They say it gets better but what they don’t say is that when she leaves you, you keep sleeping the way you did when she was there, with one arm tucked under and the other lying across that empty space.  They don’t tell you that you stop doing everything you loved, because you did all of those things with her.  They don’t tell you that you have to take every picture off the wall, every gift, every letter, every piece of clothing, and put it in a box in your closet.  That you will take everything and put it away but still sleep in the t-shirt she left behind.  That you will still wear the jewelry she gave you, and when you do, it will feel like a guilty secret that you want someone to call you out on.

They say it gets better when you force yourself to return to those hobbies.  That you start singing and writing and painting and exercising again.  But they don’t tell you how every painting is either an ode to your relationship or an explosive commentary on your current emotional status.  That everything you write is about her, that every song is sung with her in mind, that every time you exercise you are running away from her.  Or to her.  But you aren’t sure.

They don’t tell you that your friends are super supportive, but no one can really understand completely.  Because your straight friends have not dated a woman and had her take all of your heart and then leave you without a best friend. And your gay friends will be supportive, but also look at you with new eyes.  And you aren’t looking for that.  That you will want to have angry revenge sex but you know she won’t hear about it so it makes it feel less worth it.  And you don’t really want to sleep with anyone, but if you do, it will probably be a man, just because it seems easier and with fewer feelings.  Then you will feel like a jerk for thinking that.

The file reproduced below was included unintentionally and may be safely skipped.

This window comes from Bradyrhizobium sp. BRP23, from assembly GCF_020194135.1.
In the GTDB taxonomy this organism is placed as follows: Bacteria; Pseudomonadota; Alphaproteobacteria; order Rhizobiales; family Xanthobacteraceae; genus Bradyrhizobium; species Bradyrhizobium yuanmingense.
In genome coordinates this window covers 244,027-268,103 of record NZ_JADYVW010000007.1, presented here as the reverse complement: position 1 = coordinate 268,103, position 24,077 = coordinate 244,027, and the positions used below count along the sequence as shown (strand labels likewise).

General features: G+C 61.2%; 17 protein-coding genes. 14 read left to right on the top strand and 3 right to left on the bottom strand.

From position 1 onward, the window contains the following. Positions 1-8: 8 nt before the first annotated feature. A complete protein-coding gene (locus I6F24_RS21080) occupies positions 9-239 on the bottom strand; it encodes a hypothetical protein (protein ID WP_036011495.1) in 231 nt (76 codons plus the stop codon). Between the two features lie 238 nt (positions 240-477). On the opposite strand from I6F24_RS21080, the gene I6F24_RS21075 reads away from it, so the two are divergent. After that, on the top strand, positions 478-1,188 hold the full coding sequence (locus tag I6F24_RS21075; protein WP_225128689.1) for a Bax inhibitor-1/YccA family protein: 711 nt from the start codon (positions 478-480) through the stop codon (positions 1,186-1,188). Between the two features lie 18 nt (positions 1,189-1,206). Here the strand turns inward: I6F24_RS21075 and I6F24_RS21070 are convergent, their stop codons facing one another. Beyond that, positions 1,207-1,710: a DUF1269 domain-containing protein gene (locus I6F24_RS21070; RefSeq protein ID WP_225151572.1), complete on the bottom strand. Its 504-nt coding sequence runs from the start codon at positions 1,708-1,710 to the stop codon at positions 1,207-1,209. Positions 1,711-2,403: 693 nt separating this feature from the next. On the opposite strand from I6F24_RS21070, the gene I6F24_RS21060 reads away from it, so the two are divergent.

You will spend countless hours sitting at your computer looking for books or blogs or articles that will describe how you are feeling.  But everything is heteronormative or hyper sexualized or written in a way that focuses on the otherness of being in a lesbian relationship and makes you feel like no one can relate to the normalness of your horrible shitty experience.